You can reach me on my cell phone at 802-***-****


Sincerely,


Paul D. Keane
M.A., M.Div., M.Ed.



 
 

Wednesday, January 2, 2013

* The Mayor of Camel's Hump

The  former Meade farm in Quechee, now the Fat Hat Factory.


Meet the Mayor of Camel's Hump, 86-year-old Albert Meade, who grew up on the Hartford farm which is now The Fat Hat Factory.
My friendship with him, which began in my visits to Brookside Nursing Home more than a decade ago, inspired the creation of YANA.










The Mayor of Camel’s Hump

A poem in memory of


Albert  Meade

raised on a farm



 near  the 200-foot-deep

Quechee Gorge

in

Hartford


Vermont

Gulf Bridge at Quechee Gorge

 
 Gulf Bridge at Quechee Gorge
The oldest surviving steel-arch bridge spans a scenic location over the Ottauquechee River at Quechee Gorge in Hartford, Vermont. Constructed in 1911 for the Woodstock Railroad, this deck arch bridge spans 285 feet high above the gorge. 
Image courtesy of Robert McCullough









ADAGIO

It is January and snow is falling.
A letter from your niece tells me
you have been in the ground since
August, after 86 years above it.

An authentic Yankee, pitchfork and cow pail,
growing up tending the earth;
now its dark harvest.



BARN

Once when grown you saw a barn
burst aflame from hay stacked too
green, in vernal combustion.
House - - woodshed - -  hen house - - barn,
hitched together, perpendicular to the
road , pulled out like an accordion;
they stopped the barn from taking the house
by tying ropes around the hen house and
pulling it down with a Model-T Ford.


RAILROAD

The railroad was your spaceship. Its gleaming face
would shake your house as it roared by the front
of the farm. Such speed and power and majesty
were wonder to a boy who four miles to and four
miles from school, would walk, sun or snow.
Boys once greased the tracks on the hill outside
your farm, and that Black Behemoth slid back down
the slope a several times before it made its way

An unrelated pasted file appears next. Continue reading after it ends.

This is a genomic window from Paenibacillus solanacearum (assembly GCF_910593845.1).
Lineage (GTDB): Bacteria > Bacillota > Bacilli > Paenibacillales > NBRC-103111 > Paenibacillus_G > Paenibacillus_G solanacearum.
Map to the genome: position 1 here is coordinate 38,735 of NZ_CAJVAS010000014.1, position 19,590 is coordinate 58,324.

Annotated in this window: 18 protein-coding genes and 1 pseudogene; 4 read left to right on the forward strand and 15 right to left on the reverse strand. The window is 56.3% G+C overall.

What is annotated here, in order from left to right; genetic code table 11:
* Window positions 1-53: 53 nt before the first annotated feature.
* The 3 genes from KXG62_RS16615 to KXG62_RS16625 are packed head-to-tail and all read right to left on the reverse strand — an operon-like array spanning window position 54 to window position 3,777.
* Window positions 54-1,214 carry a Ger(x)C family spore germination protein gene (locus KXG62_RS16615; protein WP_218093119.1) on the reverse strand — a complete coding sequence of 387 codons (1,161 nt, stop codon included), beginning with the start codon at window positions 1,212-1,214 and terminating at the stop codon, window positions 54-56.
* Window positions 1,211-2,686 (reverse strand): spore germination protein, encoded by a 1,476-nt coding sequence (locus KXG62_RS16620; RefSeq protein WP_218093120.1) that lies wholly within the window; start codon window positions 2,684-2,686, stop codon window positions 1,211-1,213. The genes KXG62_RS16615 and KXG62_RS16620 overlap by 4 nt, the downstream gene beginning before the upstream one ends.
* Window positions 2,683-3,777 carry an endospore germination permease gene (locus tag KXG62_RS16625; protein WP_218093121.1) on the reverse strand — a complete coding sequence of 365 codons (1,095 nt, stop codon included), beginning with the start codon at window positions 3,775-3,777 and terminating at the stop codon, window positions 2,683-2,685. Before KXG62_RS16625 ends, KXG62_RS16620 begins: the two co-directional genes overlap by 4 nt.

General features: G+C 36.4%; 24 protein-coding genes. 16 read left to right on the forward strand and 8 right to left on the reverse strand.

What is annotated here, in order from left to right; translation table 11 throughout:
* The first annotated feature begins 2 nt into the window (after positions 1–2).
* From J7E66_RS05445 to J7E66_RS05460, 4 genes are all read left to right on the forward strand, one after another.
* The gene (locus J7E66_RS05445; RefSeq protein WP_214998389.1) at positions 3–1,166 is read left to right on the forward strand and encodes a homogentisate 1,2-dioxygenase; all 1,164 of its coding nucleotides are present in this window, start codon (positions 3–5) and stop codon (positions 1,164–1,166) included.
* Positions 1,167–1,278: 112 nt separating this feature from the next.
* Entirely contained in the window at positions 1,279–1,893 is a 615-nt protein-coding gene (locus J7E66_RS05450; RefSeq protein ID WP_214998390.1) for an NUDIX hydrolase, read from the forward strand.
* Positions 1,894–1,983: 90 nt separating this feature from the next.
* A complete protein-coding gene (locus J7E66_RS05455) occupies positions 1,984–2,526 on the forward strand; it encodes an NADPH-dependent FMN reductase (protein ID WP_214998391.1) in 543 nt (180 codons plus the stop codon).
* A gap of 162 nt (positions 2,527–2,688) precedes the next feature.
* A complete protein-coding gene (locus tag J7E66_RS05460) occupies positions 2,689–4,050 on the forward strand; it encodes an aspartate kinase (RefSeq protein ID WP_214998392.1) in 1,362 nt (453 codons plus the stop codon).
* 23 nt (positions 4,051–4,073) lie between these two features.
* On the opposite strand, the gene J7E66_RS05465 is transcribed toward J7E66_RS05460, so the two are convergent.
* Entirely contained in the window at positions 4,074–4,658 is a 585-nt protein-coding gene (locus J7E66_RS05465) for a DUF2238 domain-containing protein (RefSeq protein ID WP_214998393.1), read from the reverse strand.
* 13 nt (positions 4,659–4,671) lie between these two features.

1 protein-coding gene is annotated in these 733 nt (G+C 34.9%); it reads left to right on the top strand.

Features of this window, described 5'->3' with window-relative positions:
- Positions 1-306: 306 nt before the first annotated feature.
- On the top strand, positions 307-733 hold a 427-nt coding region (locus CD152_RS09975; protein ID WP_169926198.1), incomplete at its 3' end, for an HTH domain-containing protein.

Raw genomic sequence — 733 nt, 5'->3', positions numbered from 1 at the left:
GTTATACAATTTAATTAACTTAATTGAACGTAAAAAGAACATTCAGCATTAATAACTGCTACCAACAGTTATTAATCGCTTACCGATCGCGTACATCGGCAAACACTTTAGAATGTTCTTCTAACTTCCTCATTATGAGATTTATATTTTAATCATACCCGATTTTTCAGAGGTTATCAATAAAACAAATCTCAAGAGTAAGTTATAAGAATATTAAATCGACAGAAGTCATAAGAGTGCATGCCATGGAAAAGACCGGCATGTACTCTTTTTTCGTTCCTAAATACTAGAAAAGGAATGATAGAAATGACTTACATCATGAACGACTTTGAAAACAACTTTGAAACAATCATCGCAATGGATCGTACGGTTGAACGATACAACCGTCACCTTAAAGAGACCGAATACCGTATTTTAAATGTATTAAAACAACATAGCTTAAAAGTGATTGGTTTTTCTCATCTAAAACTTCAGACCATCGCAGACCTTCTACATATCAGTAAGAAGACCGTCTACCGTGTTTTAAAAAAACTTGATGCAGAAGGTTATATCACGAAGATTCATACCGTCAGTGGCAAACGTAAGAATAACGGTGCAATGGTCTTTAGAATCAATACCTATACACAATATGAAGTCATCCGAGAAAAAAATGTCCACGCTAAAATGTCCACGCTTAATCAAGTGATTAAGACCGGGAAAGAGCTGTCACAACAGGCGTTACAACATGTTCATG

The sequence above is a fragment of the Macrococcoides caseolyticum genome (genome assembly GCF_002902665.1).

on through to town. Old men now admit they were those
boys, and though you know their names and speak them
with a smile, no admission comes from your mouth.


GORGE

A mile from home that track bridged a gorge 
200 feet deep. The track was one mile shorter to town than
the only road, and you obeyed your father’s command:
Never walk across that gorge. At least in daytime you
obeyed, when others could see. And, besides, walk across
that gorge you could not: there were no railings on that
bridge, just rails.


NIGHT

But crawl you could on hands and knees, and did;
holding the rails for dear life, edging out across
the gorge with river so far below. And so it was
one black night halfway across the bridge, crawling
on hands and knees; you came up against another - - -
head-to-head - - - coming from the other direction,
crawling and holding those rails tight:
Your own father.

Was he come looking for you late to home, or just
taking, in reckless shortcut, the route to town
he’d forbid his boy to take, knowing all that
gravity and impulse can do to flesh?


MOUNTAIN

You grew up and never married those 86 years and
said to the younger listener once, “Don’t make
my mistake and wait too long” about choosing a wife.
There was no sermon or self-pity in that sentence,
just saying how it was with you.

When you were 82, twenty times in one season you climbed
a mountain, sixty miles upcountry, till other climbers
dubbed you the Mayor of Camel’s Hump.


Then, 
without
warning,
strength waned and slight confusion set in.
And so,
the nursing home.


But later a reprieve - - -
when strength returned  - - - to a kind of dormitory for
the infirm, where you could walk outside your mile
each day, whittled cane, tentative steps now.

Then the river gorging through your veins came
head-to-head with some blockade:  Paralysis.
And, like Lincoln, a night of labored breathing:
The feet that made you mayor of the mountain stopped
now, halfway across the bridge.


HARVEST

The other side wanted you more than this one
And so, stepless, you stepped over, not crawling
This Span.

Once you told me calmly about assisted death, “The
Bible forbids taking a life.” You never quoted
Scripture and didn’t then, just a simple The Bible
Says, kind of statement.

You would wait calmly for Nature to do her work.
But you did not fear to say the wait had grown
lonely and monotonous.

It was a hard wait, like
watching grass grow into hay.

Paul D. Keane

1/12/99


I met Albert while volunteering at a local nursing home. We became friends.